Mrs Western said that drafting in volunteers to run council services was not that simple.  “There's much more to running a library service than the ability to stack shelves in alphabetical order.  Rather than try to pretend these cuts are not happening, or keep blaming other people, it’s time the Prime Minister took responsibility.  It doesn’t take a genius to work out that public service cuts are not really about managing the deficit.  They are about pushing services to the brink and then privatising them.”  Derby Telegraph 27-10-14

For some years, LB Barnet has been a national exemplar in public service outsourcing, with all the attendant effects on local residents.  As part of its current menu of cuts, the council is now proposing to close libraries, reduce their size or hand over their running to volunteers. Times Series Newspapers 27-10-14

There’s a similar picture in North Yorkshire.  Community groups there are being asked to take over the running of 20 libraries across the county, or they could face the axe as the council looks to save £1.6m. Yorkshire Post 04-11-14

Forgive the pun, but here are two novel solutions: in Hertfordshire, four libraries are set to move to fire stations.  BBC News 30-10-14  And in neighbouring Buckinghamshire, the County Council has just launched its first ‘click and collect’ library service at Lacey Green’s community shop.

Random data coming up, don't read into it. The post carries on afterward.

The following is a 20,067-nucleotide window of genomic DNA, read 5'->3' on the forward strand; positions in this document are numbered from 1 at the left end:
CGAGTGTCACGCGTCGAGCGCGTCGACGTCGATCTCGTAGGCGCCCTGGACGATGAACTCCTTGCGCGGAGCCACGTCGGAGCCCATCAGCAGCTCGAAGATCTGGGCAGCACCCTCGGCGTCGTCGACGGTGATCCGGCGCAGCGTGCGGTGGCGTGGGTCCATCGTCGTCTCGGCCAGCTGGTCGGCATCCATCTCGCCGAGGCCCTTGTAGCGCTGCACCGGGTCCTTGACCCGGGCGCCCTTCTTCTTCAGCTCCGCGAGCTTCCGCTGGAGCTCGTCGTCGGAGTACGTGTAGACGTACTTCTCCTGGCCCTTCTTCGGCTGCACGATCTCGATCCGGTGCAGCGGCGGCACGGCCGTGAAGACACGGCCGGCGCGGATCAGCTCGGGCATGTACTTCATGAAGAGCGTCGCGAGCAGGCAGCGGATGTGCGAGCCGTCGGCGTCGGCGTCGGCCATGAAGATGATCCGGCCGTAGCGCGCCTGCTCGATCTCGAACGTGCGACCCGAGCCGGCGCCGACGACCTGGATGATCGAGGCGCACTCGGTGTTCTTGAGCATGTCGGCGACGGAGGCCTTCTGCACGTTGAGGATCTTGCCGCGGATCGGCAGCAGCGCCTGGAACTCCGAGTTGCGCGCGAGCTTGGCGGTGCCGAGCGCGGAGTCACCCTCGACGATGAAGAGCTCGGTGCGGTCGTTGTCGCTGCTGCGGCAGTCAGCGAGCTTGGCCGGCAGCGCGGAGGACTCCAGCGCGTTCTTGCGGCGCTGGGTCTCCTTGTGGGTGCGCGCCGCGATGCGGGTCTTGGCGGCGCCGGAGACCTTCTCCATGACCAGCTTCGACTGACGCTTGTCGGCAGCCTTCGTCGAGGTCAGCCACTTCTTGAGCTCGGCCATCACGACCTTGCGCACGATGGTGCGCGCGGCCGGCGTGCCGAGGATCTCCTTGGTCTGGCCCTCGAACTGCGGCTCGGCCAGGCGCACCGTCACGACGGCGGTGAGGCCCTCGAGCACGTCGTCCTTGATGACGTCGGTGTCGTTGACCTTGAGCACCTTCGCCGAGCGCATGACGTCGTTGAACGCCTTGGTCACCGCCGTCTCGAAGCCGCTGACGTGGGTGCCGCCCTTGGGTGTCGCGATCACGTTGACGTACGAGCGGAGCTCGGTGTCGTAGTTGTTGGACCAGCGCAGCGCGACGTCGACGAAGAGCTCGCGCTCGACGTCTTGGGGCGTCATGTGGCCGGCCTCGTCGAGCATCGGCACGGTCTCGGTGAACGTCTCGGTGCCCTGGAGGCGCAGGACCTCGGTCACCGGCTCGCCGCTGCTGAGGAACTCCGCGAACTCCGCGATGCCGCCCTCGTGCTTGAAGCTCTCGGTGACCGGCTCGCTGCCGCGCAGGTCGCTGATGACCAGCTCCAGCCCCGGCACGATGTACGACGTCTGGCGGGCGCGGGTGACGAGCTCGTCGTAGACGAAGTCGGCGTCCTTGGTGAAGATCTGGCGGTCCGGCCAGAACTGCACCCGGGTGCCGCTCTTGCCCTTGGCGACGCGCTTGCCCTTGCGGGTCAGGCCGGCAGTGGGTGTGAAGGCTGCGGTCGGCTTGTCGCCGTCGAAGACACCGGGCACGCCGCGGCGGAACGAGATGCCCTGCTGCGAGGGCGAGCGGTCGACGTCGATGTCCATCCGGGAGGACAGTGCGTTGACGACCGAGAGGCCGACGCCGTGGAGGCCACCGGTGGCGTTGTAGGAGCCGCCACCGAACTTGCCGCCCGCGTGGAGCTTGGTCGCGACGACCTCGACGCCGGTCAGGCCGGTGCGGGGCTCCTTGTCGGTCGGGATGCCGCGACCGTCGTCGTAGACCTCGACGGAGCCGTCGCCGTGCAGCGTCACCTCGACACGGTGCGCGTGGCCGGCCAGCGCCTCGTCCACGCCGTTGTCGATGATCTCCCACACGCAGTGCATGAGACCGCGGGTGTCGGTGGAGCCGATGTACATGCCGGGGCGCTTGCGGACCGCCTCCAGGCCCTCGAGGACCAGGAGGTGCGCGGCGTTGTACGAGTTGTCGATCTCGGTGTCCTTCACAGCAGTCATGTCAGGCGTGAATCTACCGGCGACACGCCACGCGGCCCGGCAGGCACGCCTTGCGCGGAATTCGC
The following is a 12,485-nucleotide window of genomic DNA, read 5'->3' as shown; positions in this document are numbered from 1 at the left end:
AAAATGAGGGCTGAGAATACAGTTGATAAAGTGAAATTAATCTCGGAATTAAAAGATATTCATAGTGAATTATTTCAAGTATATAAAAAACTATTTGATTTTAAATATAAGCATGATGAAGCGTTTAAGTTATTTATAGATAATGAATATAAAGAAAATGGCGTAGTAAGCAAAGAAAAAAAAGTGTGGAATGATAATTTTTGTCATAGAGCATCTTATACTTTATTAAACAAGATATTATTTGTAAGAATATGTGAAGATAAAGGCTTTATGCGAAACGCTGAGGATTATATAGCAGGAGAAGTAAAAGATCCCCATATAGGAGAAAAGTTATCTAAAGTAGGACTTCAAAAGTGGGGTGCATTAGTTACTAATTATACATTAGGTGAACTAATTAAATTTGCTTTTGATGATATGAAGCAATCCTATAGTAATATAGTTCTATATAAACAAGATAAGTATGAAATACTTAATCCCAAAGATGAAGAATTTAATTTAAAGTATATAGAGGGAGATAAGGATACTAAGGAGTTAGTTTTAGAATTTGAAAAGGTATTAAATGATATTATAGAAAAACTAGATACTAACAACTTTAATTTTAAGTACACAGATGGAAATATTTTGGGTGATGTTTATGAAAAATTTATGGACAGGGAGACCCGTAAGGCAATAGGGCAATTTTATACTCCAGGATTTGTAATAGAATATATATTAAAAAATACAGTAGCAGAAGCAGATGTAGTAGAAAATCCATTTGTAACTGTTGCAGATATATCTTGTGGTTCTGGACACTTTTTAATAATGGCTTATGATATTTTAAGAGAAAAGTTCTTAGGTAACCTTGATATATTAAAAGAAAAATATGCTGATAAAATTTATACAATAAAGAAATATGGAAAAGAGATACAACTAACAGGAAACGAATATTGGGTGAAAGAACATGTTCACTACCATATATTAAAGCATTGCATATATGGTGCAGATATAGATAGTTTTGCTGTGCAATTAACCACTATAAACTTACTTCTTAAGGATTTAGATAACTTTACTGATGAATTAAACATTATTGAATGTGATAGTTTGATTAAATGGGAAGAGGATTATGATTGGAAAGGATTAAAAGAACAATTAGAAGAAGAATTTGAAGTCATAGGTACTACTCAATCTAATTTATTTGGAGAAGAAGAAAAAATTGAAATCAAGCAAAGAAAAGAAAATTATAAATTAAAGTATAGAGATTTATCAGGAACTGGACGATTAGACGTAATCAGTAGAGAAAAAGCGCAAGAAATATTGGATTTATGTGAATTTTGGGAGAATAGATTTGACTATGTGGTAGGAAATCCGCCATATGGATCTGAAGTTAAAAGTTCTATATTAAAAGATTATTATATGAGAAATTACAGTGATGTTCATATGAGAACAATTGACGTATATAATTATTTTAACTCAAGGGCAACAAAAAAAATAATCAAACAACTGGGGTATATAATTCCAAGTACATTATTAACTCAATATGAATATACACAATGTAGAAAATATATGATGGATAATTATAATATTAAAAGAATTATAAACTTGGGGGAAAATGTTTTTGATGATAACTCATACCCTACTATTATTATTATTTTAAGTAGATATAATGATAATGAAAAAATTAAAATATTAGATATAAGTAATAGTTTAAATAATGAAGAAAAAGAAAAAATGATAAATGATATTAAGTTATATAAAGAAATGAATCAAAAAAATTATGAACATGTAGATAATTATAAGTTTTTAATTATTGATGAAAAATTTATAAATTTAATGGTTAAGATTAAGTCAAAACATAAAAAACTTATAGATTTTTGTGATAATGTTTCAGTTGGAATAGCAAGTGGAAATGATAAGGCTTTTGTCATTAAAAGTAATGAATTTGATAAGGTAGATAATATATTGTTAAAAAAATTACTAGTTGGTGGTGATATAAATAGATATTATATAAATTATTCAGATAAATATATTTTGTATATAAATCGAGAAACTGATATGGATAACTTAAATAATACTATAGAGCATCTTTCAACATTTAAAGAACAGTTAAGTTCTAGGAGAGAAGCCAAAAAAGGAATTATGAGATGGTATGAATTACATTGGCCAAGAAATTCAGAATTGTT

Shared Services

Northumberland County Council has been branded ‘secretive and undemocratic’ over its decision to share HR, IT and audit services with Durham and North Tyneside by its Conservative opposition. The Journal 29-10-14

In London, Richmond and Merton councils have agreed to merge their regulatory services, such as environmental health and licensing.  Richmond and Twickenham Times 10-11-14

But not all council chiefs like the idea of sharing.  Mark Pritchard, who leads Wrexham Council, which faces £45m in cuts over the next three years, has slammed ‘Welsh Government dictators’ over merger plans and cuts across the Principality.  “I am prepared to come out and say what I think and so should they,” he said.  “They have gone quiet. Some of them need to stop hiding and grow a backbone.”  Councillors in neighbouring Denbighshire, however, are prepared to agree a merger with Wrexham if money and services can be saved. News North Wales 31-10-14